Does today’s chore list read, “Laundry, optometrist appointment, college savings”? No? Maybe it should be. As you finish washing sippy cups or kissing boo-boo’s, you probably aren’t thinking about getting your little one into college someday. But the fact is that the people who are best equipped to pay for their children’s educations are those who had the topic on their minds long before even pre-K.
This is not meant to throw you into a panic just because you don’t have a pack of high-yielding CD’s piling up the green for an Ivy League degree. But there are some easy, helpful things you can do right now to make the tuition, room, and board a lot more affordable when that time rolls around.
Take Care Of Your Credit
There are two basic types of people who struggle to get a loan at an affordable rate: Those with no credit, and those with bad credit. Rest assured that the son or daughter you have just watched graduating from high school is likely to have no credit. No job history, no loan history, no payment history. Even if your kid is a saver and has money-smart ideas, he or she is an unknown. And banks dislike the unknown.
So the financial needs of your children fall on you even as they legally become adults. If you are in the no-credit category, or worse yet, the bad-credit group, you are ill-equipped to take on that responsibility for them. This includes the student loans that you’re likely to co-sign.
Take care of your credit NOW. Be responsible, be smart, be discerning. The lessons you learn about your own credit should be passed along to your children. If you need to, sit down with them and look over a guide to credit scores so that when the time is right, they will have the necessary education to be financially independent and responsible.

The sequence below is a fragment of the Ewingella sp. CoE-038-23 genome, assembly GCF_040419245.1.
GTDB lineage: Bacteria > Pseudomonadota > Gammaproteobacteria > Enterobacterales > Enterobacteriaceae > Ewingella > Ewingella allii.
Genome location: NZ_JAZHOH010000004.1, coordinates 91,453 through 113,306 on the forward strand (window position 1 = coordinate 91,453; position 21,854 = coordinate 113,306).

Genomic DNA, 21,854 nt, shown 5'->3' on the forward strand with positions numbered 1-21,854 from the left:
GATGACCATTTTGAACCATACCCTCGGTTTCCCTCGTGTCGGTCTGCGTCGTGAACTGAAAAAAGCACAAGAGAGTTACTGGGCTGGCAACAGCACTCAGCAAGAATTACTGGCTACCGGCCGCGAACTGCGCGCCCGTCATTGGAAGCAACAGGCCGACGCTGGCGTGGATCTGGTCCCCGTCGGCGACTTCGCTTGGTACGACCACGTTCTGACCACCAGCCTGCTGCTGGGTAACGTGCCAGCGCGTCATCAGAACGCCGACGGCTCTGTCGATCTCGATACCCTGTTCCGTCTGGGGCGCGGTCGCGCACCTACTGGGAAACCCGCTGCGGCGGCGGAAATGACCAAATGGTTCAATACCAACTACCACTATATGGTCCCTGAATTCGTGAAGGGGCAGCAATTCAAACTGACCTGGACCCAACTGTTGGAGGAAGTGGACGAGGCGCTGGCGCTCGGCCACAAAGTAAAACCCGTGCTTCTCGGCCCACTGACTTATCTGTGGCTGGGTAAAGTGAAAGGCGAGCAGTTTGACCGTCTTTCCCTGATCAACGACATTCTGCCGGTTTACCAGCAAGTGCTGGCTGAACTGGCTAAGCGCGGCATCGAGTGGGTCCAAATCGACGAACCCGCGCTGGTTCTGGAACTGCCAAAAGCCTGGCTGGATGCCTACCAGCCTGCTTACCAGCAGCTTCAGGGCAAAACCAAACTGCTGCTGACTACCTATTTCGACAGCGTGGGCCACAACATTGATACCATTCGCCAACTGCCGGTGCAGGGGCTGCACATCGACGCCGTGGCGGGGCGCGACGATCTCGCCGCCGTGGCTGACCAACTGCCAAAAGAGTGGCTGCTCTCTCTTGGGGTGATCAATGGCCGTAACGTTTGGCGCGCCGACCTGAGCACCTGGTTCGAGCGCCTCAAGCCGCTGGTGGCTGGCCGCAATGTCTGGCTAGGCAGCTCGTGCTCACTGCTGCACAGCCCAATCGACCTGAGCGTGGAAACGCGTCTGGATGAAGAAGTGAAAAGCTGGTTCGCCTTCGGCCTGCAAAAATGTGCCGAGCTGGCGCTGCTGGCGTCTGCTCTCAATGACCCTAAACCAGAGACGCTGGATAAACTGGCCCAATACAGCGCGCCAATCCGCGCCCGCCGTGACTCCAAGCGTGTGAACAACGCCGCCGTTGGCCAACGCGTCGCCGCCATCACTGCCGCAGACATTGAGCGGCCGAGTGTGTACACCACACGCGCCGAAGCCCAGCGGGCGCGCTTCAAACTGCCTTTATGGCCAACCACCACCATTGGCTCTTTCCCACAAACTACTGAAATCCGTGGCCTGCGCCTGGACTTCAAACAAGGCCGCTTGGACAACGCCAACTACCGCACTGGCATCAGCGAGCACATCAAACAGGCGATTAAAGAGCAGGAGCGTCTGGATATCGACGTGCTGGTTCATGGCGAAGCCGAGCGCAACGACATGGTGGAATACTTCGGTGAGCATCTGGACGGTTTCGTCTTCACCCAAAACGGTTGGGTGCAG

Don’t Neglect Good Grades
There is a lot to be said for a good, well-rounded elementary and high school experience. It’s true that college admissions personnel love to see applicants who have done charity work, traveled the world, and played sports. But facts are facts, and one is inescapable: Good grades matter.
And their importance is beyond admission. It’s not just easier to get into college when you have good grades, it’s also easier to pay for it. Many states have programs that guarantee you a certain amount of money towards college for each year of good grades you achieve in high school. Informing your kids about that as they hit 9th grade will set them on a track of earning college money early. These programs are especially helpful because they send statements to students each year to advise them of their progress toward these financial benefits. And anything that turns grades into dollar signs makes sense for kids!
Help Them Get Good Test Scores
We return to the evolving idea of what’s important in admissions. Like grades, standardized test scores are viewed as disproportionately important for getting into college. That debate will rage on, but the impact of ACT results on scholarships and financial aid is undeniable.
The important thing is, once again, to start early. Register your child for the test as a freshman or sophomore in high school. Emphasize your expectations that he or she do well, but note that you’re also just helping him or her get familiar with the test for those later dates when the score will matter. Understanding the format, content, and time constraints can go a long way toward improving scores, because those junior and senior year examinations will be much less stressful, allowing your student to concentrate on getting correct answers and not on timing or bubble marks.
The message here is that you aren’t raising a child, you’re building an adult. Taking that long view will help not just with college expenses but with everything in the life of your child–er, future adult.